373 Battery, 55th Field Regiment, 2 Battery 21 Anti-Tank and 1 Section 128th Field Artillery are in the camp under the Commanding Officer.
With the exception of two Exercises all training has been on a Battalion level, and designed to bring out the details of Battalion organisation for various operations, that cannot be gone into on larger Exercises.
In between Exercises Companies have had the opportunity of working with the various other arms in the camps, and getting to know their weapons and organisation.
The Battalion has also been busy aid the farmers with the harvesting which has been in full swing on the Wolds.
1943 August 11
To practise a Battalion frontal attack and consolidation.
1943 August 12
The objects of this Exercise were the same as for STORM but it was carried out with less control and supervision.
1943 August 13
To practise advanced guard action, battle recce and an evening attack.
The Company acting as enemy fired live ammo into the ground, so as to give the British side the task of locating Machine Gun positions under approximately real conditions; then the battle recce having been carried out and the enemy positions established, a Battalion attack was put in at last light.
1943 August 16
The object of this Exercise was to do a night attack and go into the problems of re-adjusting the Battalion positions at first light, and the daily routine of the Battalion in a defensive position with the Companies withdrawn to rest areas during daylight.
In the evening the Battalion moved off on Exercise LAAGER, a continuation of MOON.
At dusk the Battalion moved into a ‘tight laager’ which consists of the Battalion with complete transport parked in five columns which occupy an area about 75 yards by 200 yards.
Various anti-raid precautions are taken and should the laager be discovered, the Battalion can advance as a whole to a new area in a very short time; this was practised.
1943 August 19 - 20
A river crossing Exercise laid on by Brigade.
The Divisional procedure for river crossing has been altered, and not two bridgeheads are formed - in one a Class 40 bridge is built for the Armour, and in the other a Class 9 bridge for the Infantry.
The Class 9 bridge takes only a short time to build so that the Battalion can get its transport across the river before daylight.
It is now usual for the Battalion forming the bridgehead to attack across the river well above (or below) the proposed bridge site and then change direction to its Right or Left; this makes several alteration in organisation necessary and these were practised.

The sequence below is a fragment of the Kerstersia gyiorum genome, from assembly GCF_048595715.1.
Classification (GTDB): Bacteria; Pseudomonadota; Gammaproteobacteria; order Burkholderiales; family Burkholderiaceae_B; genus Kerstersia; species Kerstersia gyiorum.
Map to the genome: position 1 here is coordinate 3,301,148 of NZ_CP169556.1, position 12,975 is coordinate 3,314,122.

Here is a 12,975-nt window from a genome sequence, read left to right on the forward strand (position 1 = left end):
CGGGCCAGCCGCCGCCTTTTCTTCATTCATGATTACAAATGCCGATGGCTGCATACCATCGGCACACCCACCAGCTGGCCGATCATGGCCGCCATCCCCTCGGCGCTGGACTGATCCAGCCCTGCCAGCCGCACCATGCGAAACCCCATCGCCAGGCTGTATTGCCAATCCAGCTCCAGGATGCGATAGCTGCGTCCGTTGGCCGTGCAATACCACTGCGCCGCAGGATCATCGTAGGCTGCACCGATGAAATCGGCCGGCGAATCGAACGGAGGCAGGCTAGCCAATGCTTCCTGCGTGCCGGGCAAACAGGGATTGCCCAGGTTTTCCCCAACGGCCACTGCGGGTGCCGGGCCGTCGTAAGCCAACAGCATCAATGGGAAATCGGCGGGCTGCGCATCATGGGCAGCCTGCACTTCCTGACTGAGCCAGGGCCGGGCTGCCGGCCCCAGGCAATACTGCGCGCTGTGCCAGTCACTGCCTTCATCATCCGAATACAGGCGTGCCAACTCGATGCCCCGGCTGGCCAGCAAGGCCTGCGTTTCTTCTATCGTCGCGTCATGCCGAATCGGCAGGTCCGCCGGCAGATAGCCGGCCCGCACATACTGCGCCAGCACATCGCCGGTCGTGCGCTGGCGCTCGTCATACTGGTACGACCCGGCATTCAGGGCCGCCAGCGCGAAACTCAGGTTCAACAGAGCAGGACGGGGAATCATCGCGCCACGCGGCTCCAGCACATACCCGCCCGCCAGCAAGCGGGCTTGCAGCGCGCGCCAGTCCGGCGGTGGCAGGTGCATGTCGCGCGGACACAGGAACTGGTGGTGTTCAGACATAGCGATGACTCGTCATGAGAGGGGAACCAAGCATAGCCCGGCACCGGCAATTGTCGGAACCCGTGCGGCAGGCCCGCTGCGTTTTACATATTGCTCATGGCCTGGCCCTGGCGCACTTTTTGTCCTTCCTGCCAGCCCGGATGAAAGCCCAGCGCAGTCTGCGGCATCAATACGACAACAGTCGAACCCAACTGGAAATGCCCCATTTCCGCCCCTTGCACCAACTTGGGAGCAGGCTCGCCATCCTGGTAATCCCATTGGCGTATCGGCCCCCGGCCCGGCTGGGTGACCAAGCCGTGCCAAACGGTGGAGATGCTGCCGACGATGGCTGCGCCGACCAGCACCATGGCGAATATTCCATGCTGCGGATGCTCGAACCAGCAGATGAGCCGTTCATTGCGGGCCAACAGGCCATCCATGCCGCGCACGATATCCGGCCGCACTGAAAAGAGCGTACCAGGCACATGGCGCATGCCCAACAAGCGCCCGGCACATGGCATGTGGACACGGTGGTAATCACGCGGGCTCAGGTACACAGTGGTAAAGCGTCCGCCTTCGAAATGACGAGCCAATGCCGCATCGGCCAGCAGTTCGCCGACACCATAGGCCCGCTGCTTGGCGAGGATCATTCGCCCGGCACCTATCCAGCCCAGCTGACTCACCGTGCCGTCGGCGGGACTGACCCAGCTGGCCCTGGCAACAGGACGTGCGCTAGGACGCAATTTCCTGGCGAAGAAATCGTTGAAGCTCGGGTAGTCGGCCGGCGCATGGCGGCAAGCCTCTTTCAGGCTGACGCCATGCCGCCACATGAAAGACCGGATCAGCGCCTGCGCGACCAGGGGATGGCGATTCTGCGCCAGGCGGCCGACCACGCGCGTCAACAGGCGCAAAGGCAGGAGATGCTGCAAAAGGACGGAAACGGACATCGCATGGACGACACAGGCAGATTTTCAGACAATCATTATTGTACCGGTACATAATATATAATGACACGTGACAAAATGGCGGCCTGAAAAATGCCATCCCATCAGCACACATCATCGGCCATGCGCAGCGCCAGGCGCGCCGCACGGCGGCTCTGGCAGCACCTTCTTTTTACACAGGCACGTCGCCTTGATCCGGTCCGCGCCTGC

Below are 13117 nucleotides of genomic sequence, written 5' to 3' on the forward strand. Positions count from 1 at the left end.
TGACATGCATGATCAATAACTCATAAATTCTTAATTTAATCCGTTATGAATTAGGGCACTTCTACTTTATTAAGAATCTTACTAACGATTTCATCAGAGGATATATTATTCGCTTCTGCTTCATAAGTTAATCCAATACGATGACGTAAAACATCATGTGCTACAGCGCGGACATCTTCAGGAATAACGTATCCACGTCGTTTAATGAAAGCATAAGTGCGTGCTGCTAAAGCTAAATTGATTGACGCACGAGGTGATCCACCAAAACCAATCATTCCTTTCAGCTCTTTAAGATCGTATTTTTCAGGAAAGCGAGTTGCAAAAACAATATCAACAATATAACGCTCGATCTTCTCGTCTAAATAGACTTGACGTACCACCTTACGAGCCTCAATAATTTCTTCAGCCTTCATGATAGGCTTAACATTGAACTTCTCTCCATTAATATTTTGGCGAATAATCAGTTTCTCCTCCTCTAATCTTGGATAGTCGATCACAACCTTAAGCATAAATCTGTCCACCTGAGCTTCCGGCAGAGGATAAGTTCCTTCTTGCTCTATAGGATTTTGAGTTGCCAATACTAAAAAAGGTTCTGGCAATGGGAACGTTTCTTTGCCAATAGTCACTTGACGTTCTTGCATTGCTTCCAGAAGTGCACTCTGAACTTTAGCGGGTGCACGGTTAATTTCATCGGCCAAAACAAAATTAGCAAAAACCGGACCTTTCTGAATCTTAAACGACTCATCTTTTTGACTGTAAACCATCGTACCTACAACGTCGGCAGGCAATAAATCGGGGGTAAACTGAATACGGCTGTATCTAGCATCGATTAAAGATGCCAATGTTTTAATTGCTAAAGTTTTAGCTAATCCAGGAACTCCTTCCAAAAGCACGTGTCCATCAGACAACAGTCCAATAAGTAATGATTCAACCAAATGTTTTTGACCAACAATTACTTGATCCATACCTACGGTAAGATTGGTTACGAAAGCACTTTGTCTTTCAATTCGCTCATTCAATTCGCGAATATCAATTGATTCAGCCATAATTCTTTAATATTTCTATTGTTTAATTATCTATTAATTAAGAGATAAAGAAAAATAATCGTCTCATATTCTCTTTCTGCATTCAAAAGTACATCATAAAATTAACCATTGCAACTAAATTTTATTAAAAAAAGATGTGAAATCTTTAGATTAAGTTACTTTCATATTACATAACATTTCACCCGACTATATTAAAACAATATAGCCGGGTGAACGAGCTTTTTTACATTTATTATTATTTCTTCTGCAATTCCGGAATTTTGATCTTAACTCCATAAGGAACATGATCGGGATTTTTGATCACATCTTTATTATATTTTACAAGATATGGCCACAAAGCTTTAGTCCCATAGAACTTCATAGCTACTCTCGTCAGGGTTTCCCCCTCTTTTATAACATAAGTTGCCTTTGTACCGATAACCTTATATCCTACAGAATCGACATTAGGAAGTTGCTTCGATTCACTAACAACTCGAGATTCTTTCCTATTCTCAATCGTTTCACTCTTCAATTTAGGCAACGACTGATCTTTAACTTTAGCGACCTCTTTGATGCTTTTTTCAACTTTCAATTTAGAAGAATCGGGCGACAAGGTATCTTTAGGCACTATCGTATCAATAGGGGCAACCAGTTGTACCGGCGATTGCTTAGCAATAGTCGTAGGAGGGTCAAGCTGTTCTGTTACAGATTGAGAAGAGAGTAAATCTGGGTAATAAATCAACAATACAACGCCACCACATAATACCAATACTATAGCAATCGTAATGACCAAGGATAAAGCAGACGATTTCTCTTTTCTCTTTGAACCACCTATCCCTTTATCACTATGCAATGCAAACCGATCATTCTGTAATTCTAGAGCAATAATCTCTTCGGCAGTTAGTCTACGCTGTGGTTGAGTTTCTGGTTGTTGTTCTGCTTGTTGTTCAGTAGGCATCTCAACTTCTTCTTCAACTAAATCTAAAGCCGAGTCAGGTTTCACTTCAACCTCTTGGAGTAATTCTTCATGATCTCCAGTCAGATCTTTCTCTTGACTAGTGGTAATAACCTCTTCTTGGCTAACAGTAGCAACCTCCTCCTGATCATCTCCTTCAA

1943 August 24 - 25
This Exercise was carried out on OSMOTHERLY MOOR.
During the approach march and recce phase the Battalion was opposed by a skeleton enemy in German uniforms, dug in in accordance with German tactics and provided with documents and maps so as to build up the picture of the complete position.
The next day at Dawn a Battalion attack was put in with the Artillery firing in support and live ammo issued to the Companies.
1943 August 30 - September 1
A Divisional Exercise.
The Battalion moved out in the morning to an Assembly Area at FOSTON 1785, and at 1800 hours received orders to cross the River DERWENT above HOWSHAM bridge 2183.
At 2300 hours the Battalion crossed the river and at 0700 hours the transport had all crossed by the bridge.
At 1030 hours the Battalion advanced up on to the Wolds and late in the afternoon orders were given out for an attack on an enemy position on the high ground above HUMNAMBY 5695.
A Brigade attack was put in at Dusk, and the Exercise closed after the position had been consolidate.
During the time the Battallion was at SLEDMERE a Concert Party run by the YORK Police gave a show on 15 August 1943
and the Band of the IRISH GUARDS a Variety Concert on 1 September 1943.
Both these were very popular and good and were held in the NAAFI Marquee.
The Army Cinema Unit gave one showing in the Village Hall and two dances were also held there on two Saturday nights.
1943 September 1
The Band of the IRISH GUARDS gave a Concert in the NAAFI.
1943 September 3
To-day was a day of ‘National Prayer’ and an open air service was held in the grounds at the bottom of the camp.
1943 September 5
The Battalion left SLEDMERE Camp and returned to SCAMPSTON.
1943 September 21
Lecture on ‘The Tactical Air Force’ at Divisional H.Q.
34 Group Tactical Air Force has recently been added to 21st ARMY GROUP, and they will be taking part in Exercise BLACKCOCK.
1943 September 23
Battalion moved out on Exercise BLACKCOCK which is to last till the 2 October. (Details will be given in the Diary for October)